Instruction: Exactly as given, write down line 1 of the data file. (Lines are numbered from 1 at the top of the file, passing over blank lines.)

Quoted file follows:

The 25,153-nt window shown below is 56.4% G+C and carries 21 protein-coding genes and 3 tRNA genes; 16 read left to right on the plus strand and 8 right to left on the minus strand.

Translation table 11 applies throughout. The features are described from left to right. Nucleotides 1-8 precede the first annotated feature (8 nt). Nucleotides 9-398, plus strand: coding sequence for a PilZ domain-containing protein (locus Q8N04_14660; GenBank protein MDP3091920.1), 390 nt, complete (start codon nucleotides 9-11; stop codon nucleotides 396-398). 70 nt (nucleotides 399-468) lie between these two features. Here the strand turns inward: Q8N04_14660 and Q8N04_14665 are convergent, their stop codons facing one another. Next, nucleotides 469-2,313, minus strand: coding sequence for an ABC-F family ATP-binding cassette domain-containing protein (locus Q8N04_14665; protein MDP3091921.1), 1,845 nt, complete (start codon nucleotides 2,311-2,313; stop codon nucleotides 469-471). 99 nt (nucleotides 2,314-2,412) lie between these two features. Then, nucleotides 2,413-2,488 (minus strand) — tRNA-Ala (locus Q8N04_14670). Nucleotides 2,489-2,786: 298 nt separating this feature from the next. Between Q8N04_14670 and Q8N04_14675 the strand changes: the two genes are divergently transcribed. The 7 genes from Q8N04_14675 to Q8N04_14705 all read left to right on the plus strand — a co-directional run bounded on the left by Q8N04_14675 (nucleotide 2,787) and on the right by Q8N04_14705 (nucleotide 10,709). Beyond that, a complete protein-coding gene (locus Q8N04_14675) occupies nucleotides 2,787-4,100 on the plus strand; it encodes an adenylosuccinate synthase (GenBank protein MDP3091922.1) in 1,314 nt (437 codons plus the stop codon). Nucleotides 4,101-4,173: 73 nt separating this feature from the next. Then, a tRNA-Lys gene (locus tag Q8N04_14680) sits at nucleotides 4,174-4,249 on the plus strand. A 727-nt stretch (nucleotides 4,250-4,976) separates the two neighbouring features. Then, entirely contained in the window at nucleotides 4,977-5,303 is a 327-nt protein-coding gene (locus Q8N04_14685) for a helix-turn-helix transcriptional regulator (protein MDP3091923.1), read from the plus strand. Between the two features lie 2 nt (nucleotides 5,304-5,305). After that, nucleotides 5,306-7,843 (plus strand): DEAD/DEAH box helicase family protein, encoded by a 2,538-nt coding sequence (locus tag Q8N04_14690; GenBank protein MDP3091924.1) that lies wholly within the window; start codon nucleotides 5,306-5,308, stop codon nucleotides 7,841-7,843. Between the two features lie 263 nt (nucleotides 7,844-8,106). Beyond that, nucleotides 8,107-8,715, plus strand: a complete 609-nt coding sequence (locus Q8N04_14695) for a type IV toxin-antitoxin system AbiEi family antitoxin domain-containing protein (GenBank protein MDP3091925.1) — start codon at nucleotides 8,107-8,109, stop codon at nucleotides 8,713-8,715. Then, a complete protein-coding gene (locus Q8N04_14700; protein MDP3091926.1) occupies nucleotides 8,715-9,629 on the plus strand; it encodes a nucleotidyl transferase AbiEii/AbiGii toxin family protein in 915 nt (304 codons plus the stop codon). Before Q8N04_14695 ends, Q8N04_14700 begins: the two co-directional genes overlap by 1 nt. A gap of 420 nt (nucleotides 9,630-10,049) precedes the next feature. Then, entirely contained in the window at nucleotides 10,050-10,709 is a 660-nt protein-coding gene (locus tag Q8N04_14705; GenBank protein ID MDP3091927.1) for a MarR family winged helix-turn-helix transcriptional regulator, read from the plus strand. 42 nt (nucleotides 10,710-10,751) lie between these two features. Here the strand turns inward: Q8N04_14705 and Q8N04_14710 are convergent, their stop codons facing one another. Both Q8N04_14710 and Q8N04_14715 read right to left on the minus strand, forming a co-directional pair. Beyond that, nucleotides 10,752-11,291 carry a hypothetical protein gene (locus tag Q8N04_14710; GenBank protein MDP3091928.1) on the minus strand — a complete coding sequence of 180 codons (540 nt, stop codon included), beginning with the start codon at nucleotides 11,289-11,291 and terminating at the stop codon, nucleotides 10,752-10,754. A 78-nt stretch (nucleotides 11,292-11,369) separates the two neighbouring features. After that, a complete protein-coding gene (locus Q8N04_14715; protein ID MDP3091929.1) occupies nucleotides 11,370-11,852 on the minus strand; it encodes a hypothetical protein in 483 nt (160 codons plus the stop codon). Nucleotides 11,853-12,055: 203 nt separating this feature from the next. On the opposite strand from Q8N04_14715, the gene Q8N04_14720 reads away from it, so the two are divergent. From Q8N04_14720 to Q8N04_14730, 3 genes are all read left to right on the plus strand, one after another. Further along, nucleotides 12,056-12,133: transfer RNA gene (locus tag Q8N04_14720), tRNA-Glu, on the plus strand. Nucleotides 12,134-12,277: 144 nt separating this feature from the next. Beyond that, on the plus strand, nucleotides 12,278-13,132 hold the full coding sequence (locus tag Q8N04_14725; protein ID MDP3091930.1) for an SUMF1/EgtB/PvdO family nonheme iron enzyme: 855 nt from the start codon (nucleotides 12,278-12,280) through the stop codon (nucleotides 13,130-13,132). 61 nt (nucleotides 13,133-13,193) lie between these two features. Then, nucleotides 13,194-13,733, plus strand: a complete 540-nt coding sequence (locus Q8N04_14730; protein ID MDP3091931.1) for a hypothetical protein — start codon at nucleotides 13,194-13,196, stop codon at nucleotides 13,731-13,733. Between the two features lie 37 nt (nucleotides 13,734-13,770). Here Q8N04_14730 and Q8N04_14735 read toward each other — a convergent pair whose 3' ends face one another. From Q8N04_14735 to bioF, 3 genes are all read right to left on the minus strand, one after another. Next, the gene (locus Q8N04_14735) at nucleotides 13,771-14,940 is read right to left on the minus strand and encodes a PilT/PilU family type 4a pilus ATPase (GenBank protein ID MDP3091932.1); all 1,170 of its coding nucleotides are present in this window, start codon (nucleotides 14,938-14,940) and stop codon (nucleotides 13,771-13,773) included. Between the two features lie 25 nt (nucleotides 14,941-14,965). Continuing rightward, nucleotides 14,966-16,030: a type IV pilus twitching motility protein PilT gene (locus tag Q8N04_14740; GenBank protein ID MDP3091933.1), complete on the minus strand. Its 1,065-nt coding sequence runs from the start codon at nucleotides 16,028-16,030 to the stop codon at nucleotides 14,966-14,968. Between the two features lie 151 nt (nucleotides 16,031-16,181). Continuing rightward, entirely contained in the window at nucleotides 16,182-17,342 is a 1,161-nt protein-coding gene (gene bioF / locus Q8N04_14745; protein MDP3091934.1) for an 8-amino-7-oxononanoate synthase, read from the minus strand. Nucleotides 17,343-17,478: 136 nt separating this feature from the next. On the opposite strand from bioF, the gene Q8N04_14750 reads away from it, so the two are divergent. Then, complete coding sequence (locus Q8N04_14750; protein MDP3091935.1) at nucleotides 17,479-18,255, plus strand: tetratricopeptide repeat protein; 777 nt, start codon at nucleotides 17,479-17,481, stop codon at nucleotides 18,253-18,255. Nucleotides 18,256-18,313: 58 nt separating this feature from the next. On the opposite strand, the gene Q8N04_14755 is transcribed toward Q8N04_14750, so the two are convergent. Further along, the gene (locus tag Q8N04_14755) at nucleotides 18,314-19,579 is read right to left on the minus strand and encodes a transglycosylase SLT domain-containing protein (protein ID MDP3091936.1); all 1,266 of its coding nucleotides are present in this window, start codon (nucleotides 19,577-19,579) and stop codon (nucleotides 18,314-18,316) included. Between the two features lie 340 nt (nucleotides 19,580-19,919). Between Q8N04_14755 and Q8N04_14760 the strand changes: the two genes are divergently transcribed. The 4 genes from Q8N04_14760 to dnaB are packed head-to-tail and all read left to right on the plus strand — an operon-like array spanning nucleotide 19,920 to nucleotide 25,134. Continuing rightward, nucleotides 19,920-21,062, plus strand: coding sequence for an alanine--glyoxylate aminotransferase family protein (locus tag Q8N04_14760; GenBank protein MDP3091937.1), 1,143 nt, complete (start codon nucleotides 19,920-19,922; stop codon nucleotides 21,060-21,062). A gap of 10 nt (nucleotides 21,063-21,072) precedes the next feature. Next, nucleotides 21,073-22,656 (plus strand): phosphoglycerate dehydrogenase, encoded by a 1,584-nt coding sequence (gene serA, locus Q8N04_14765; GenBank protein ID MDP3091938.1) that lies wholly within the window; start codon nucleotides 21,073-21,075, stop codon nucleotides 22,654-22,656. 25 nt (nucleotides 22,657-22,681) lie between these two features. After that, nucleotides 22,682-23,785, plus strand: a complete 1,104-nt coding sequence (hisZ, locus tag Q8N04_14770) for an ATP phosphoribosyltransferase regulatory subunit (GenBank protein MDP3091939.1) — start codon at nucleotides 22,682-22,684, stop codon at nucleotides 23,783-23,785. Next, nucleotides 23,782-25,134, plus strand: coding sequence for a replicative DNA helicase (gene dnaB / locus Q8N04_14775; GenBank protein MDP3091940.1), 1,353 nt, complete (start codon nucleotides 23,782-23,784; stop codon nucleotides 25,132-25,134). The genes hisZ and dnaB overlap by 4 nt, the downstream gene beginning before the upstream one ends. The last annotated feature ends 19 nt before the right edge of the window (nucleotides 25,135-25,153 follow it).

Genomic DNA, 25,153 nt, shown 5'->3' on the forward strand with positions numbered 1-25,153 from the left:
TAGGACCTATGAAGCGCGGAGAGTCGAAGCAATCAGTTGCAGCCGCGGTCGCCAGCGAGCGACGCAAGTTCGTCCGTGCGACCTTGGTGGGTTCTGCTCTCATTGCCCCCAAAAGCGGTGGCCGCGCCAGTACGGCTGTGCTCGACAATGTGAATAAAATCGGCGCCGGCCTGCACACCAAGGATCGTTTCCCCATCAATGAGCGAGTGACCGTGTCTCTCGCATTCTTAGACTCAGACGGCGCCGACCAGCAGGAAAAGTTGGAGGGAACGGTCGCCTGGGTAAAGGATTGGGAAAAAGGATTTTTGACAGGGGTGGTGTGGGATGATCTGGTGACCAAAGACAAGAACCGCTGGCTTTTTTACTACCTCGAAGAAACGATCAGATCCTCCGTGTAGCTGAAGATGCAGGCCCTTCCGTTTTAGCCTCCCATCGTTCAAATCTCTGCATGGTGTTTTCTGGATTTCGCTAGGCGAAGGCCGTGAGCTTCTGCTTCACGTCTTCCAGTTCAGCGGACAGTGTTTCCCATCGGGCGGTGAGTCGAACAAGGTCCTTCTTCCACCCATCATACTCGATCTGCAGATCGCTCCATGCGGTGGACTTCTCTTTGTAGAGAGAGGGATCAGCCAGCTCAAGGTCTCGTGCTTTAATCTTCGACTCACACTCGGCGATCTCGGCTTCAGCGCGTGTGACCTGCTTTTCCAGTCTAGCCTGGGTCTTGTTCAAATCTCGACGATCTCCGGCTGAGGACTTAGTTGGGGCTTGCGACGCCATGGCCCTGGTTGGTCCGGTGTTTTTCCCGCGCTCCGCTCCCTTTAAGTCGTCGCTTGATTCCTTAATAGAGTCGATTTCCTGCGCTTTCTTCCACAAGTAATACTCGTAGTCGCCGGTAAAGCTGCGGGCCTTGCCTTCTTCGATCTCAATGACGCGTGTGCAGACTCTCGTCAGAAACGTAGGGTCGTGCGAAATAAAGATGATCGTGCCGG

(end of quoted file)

The 25,153-nt window shown below is 56.4% G+C and carries 21 protein-coding genes and 3 tRNA genes; 16 read left to right on the plus strand and 8 right to left on the minus strand.